Of all things you would expect to do at a luxury hotel, munching on grasshoppers probably isn’t one of them. But if you’re into tasting mezcal the way the locals do, the little critters will probably be on offer.
This is how it works: you take a grasshopper and a piece of cucumber, dip them in a salty mixture, and eat them between sips of tequila’s strong, smoky sister. As perplexing as it may sound to some, it’s tradition in Mexico and, here at the Thompson Playa del Carmen, customs are held dear—albeit modernized.
Two properties honour Playa del Carmen’s history while weaving in design, gastronomy, and nightlife. Both exude distinctly different, yet complementary, experiences. The main hotel, with 92 rooms, is located in the middle of it all on the Quinta Avenida, where shops, restaurants, and too many clubs to count line the bustling pedestrian-only streets. The oceanfront Beach House of 27 rooms is located a few blocks away; it is admittedly more tranquil and intimate. Here, instead of partygoers, you’ll hear crashing waves at night.
A team of native designers and architects selected mid-century Mexican accents with geometric patterns at the main hotel. The result is a 1950s-inspired oasis. Mexican marble, light-washed concrete, custom handmade furniture, and oxidized metal shelving are sprinkled throughout. While most rooms have outdoor patios, the Thompson Suites also flaunt outdoor fire pits and hot tubs.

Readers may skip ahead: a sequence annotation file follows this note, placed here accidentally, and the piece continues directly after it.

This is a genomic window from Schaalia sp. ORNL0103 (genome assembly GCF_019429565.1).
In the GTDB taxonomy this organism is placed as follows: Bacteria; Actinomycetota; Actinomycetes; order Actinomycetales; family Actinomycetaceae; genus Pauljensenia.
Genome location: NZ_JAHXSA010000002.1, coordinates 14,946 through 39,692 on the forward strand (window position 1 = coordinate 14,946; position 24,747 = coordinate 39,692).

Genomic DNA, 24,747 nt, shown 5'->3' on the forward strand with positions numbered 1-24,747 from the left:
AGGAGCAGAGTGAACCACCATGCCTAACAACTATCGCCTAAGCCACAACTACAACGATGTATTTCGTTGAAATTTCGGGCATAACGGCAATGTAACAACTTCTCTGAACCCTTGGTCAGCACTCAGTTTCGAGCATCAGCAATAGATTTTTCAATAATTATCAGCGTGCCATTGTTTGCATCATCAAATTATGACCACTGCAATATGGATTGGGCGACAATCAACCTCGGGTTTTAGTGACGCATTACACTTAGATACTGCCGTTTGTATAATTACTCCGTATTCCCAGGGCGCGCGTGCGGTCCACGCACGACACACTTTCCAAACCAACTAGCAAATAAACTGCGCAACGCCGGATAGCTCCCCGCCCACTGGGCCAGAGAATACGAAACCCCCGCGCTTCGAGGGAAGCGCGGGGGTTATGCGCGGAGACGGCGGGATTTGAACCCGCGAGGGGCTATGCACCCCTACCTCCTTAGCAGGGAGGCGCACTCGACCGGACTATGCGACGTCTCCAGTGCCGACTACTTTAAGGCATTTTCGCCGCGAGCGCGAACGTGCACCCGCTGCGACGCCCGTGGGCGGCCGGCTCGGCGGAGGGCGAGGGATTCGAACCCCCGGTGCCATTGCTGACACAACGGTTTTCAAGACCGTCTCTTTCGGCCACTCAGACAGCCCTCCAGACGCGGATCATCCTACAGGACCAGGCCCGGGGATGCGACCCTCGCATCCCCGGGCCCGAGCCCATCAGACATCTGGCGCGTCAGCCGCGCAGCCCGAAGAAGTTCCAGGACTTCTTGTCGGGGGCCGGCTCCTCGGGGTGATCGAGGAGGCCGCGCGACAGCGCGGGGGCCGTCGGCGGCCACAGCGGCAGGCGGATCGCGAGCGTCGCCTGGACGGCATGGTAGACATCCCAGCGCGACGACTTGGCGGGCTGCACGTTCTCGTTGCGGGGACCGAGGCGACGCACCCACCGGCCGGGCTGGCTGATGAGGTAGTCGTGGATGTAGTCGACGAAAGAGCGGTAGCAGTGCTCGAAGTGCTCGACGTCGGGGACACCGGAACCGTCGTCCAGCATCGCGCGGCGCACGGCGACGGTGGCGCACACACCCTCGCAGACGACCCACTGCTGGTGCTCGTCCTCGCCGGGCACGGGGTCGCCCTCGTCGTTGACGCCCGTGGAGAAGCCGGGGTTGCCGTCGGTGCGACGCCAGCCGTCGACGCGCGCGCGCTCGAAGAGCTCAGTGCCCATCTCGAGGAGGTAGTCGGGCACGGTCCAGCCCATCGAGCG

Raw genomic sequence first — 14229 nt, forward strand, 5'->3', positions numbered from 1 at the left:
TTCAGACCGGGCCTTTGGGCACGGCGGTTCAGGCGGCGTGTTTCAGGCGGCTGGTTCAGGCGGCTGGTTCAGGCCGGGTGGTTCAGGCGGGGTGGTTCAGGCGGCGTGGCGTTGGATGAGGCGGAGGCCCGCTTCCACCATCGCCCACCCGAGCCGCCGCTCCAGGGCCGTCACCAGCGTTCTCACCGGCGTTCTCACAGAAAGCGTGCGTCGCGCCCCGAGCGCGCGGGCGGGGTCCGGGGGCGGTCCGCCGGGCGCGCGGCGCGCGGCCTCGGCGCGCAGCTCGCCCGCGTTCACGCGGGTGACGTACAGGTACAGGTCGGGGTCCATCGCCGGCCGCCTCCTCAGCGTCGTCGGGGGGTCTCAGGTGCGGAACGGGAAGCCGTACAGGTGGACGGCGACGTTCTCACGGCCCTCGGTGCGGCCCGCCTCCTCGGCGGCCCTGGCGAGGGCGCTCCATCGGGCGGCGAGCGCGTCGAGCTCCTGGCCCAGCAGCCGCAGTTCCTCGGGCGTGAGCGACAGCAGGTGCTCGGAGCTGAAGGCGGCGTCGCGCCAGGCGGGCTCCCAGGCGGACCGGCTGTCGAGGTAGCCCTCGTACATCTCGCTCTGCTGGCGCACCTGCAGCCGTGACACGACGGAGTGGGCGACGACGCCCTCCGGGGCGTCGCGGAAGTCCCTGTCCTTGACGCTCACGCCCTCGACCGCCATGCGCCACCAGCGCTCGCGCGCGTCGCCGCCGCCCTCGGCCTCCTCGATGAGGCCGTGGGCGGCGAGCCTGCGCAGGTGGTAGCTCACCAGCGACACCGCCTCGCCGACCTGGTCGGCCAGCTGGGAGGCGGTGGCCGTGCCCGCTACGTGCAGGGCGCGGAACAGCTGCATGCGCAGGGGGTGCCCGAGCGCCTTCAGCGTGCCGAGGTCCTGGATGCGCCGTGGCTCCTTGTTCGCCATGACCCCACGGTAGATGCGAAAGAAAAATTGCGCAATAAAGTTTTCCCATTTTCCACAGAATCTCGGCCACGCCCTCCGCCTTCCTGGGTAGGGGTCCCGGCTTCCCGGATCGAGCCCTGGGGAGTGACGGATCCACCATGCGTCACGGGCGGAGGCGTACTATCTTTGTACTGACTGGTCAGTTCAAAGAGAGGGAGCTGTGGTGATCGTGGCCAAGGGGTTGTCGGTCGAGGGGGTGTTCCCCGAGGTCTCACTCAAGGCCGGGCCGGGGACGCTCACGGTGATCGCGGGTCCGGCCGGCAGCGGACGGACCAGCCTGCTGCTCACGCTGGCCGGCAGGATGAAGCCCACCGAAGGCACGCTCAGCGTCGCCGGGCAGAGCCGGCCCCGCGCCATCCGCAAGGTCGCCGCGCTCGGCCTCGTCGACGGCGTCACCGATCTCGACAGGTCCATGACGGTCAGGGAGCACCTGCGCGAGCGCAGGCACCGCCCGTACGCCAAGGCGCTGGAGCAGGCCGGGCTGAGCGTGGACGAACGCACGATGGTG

Adhering to the same mid-century finish, an airy colour palette adds to the boho-chic vibe at the Beach House. Each room features locally-sourced materials, such as hand-pressed Guadalajara tiles, and they all come with a smartly dressed outdoor seating area—some overlooking the pool, others with views of the sea.
Guests can choose from three restaurants led by executive chef Pedro Abascal. The standout is Catch: perched atop the main hotel’s 30,000-square-foot rooftop, this is Mexico’s first franchise of New York’s illustrious culinary-nightlife concept. Devour sushi, rock shrimp, and succulent fish of the day (caught a few kilometres away).
Playa del Carmen is peppered with art. The city is larger than expected, and it can be a trek by foot; luckily, there are complimentary bicycles for Thompson guests. Many of us won’t stray far from the beach, and there is no harm in lying seaside in a cabana all day. If bobbing in the water is not quite enough, try stand-up paddle boarding. There is sunset yoga, too.
An hour’s drive away is Tulum, where Mayan ruins overlook crystal green waters. We all know a friend who has been there, and yes, it is as fabulous as they say. Do yourself a favour: settle under a palm tree and watch the sailboats cruise by. With the gentle sounds of the water and warm seaside breeze, it is as if time hits the pause button.
Guests can request a number of onsite culinary programs, too. (This author was learning the nuances between mezcals when those grasshoppers were offered.) A little less adventurous, and possibly more delicious, however, is an interactive lunch with chef Abascal. It might not mean making your own ceviche, but instead will have you happily watching the master chef prepare a number of dishes that only a master chef could dream up. Mango ceviche? It is glorious. With or without grasshoppers, the whole Thompson Playa del Carmen offering is glorious, too.